CHARLOTTE, N.C. — Action 9 has followed mounting cases of Hyundai and Kia vehicles randomly catching on fire and injuring people.
The carmakers agreed to settle a class-action lawsuit, which could result in a $750 million payout to customers.
More than four million cars and SUVs could be affected.
"I was just driving down the road, and I had both hands on the wheel, and I realized I had no power steering and, immediately, I went for the brake,” driver Michaela Fink said. “I didn't have any brakes and then (I) saw smoke everywhere."
She was driving a Kia Optima in Stallings.
"I started seeing flames and I thought, 'I'm about to die,'" Fink said.
Debi Morris said her Kia Soul wasn’t moving when the car burst into flames in front of her house.
"And all I could think about, ‘Was it was going to blow up?’" Morris said.
The Center for Auto Safety has received more than 230 complaints of Hyundais and Kias catching fire without being in a wreck.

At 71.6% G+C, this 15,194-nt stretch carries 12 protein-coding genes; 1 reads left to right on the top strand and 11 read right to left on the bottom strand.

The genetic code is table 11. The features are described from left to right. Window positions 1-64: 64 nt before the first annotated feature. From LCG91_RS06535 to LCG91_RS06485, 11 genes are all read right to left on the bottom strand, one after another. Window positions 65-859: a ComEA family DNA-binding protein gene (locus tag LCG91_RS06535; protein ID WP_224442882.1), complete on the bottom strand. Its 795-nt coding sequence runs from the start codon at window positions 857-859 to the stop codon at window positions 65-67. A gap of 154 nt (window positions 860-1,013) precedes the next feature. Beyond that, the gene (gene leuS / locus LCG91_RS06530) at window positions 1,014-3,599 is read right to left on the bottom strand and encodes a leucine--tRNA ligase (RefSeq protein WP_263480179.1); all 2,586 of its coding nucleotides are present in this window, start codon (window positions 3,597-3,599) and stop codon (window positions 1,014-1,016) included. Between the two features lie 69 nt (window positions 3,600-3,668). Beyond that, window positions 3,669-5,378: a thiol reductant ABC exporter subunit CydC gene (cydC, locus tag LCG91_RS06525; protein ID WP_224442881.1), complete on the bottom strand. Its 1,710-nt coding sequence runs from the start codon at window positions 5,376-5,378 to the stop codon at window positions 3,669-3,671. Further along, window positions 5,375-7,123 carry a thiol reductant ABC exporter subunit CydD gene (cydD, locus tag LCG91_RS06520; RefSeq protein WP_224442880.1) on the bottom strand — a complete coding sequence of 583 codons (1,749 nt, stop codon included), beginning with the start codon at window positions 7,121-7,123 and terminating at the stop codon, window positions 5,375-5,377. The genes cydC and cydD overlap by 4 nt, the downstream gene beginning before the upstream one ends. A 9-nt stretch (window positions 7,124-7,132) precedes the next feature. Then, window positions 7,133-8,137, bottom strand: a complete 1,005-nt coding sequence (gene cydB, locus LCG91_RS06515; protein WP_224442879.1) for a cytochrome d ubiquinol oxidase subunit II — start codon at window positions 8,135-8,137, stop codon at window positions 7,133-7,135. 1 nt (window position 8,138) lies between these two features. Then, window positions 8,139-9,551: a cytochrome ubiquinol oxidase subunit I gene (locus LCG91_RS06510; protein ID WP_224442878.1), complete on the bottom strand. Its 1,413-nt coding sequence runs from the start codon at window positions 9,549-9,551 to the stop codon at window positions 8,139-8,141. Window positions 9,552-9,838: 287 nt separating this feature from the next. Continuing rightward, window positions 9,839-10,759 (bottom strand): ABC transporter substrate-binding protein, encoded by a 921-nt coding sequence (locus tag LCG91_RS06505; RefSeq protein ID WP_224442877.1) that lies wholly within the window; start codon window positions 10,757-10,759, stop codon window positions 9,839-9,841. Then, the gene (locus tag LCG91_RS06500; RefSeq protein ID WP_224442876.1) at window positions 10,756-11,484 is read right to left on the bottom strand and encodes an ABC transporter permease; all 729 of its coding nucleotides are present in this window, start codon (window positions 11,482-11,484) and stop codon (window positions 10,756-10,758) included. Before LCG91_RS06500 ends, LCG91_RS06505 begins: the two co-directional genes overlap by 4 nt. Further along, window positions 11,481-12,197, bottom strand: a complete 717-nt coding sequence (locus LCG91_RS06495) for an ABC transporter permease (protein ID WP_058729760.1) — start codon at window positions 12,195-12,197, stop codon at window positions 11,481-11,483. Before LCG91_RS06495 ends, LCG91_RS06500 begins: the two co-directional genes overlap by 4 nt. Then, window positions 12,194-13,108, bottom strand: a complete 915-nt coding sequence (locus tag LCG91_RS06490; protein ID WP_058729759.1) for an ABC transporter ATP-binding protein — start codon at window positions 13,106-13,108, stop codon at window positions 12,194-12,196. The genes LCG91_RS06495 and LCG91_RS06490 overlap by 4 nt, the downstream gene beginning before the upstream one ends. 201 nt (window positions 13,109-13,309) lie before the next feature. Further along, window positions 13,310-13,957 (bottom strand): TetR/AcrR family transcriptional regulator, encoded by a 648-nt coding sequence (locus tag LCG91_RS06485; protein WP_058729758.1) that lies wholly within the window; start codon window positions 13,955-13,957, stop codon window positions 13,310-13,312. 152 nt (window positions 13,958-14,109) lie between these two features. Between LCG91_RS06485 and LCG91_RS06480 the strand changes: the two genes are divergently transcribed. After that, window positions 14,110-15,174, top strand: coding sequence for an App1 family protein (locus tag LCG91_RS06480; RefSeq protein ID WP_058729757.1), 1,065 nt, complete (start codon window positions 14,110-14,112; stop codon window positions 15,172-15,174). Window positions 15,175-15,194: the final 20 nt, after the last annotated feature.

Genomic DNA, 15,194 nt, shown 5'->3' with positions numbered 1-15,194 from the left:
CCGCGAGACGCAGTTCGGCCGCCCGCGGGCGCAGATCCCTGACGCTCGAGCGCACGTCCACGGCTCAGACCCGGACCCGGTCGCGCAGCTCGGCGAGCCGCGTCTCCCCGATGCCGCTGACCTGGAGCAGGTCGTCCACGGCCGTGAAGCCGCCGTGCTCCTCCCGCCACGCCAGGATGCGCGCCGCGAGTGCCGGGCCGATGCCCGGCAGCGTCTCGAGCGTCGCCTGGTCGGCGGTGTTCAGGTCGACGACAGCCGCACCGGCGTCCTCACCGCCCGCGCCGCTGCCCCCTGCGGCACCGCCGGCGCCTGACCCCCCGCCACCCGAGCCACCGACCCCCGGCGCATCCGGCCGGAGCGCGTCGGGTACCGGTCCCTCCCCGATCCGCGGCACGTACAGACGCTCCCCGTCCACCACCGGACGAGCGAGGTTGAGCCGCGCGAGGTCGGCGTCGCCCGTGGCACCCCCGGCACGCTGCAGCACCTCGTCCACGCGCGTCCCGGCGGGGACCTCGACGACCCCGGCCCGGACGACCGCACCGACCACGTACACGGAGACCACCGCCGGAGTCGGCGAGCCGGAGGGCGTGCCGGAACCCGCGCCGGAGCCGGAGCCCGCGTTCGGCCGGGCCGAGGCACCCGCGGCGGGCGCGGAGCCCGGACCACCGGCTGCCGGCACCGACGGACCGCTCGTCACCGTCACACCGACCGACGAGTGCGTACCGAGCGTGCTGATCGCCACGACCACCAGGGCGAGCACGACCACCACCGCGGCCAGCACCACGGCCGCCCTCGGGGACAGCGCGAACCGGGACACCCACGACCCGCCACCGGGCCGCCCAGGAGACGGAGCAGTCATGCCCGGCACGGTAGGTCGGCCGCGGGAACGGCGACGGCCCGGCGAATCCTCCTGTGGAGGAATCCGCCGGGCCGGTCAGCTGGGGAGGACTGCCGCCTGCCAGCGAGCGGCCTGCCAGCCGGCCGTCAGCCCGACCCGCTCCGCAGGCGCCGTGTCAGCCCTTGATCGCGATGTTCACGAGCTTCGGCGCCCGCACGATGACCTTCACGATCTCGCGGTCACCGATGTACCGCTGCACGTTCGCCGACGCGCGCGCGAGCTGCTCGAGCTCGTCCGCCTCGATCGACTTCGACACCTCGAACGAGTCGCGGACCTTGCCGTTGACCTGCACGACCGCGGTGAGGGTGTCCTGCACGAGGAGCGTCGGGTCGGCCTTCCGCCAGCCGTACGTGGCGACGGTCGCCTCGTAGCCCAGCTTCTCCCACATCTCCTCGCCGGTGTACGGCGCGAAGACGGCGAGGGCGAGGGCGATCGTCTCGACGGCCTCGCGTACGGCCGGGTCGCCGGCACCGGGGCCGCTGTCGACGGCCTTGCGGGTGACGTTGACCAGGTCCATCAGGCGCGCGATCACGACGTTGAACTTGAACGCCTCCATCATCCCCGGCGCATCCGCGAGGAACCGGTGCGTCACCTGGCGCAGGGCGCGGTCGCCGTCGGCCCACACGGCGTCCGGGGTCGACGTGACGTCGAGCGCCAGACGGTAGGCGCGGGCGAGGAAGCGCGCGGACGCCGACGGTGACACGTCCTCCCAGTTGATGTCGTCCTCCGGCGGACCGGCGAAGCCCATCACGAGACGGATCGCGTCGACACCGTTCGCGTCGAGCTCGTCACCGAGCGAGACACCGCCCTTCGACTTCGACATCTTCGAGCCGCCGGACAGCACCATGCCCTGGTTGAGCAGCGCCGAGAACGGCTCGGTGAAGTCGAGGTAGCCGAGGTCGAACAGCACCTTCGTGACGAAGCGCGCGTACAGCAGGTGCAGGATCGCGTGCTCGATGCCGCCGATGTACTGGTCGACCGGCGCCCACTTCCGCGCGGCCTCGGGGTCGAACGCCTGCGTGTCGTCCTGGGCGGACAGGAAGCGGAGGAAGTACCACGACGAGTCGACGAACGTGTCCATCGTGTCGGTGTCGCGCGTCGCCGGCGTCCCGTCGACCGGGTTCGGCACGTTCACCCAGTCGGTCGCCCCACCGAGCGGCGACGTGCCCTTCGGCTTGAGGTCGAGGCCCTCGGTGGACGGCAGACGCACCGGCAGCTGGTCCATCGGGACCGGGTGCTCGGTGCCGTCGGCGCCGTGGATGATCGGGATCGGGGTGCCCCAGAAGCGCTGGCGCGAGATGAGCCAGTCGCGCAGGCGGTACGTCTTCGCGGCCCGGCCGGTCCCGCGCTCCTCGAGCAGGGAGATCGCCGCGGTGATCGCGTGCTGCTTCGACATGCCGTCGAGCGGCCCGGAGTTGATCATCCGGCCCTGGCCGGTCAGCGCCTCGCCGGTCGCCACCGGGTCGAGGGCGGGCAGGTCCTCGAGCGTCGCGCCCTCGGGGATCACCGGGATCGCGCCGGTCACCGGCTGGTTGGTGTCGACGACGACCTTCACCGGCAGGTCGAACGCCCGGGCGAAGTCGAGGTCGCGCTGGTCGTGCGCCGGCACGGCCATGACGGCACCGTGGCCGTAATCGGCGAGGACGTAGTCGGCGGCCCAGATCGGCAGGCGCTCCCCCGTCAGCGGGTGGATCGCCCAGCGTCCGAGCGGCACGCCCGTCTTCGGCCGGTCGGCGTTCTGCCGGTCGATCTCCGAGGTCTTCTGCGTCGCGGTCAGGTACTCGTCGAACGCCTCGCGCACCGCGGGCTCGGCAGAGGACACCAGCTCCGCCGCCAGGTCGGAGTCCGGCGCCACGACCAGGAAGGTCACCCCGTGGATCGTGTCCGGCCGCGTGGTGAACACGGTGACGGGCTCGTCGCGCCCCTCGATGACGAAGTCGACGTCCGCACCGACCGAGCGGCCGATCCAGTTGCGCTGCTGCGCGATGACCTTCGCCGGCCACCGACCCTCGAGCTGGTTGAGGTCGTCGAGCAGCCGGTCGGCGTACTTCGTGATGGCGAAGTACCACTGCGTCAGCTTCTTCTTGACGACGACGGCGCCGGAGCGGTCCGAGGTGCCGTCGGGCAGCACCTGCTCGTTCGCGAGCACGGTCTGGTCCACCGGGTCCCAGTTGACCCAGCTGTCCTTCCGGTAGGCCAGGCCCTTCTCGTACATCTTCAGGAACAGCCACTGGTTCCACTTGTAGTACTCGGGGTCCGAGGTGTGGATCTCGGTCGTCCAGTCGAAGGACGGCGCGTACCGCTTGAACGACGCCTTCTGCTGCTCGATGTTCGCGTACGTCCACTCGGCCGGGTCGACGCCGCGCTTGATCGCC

CAS urged Hyundai and Kia to issue recalls and in January, the car companies did that.
- 2011-2019 Hyundai Sonata
- 2013-2018 Hyundai Santa Fe Sport
- 2019 Hyundai Santa Fe
- 2014, 2015, 2018 and 2019 Hyundai Tucson
- 2011-2019 Kia Sportage, Sorento and Optima
*All with 2.0-liter and 2.4-liter GDI engines.
Customers sued the automakers the next month and in April, the NHTSA launched an investigation.
“We were pleased to see, finally, the federal government take these Kia and Hyundai fires seriously,” said Jason Levine, who is with CAS.
The lawsuit could also give customers lifetime warranties, free repairs and new software for their vehicles.
"I'm really glad,” Fink said. “I'm really glad that they're finally doing something about it."
Hyundai said in a statement: “This settlement acknowledges our sincere willingness to take care of customers impacted by issues with this engine’s performance."
Kia said in a statement: “This resolution is the result of good-faith efforts among all parties to resolve owner concerns."
If your vehicle is one of the ones on the list, you should get a notice in the mail.
There will, typically, be a settlement website with important dates.
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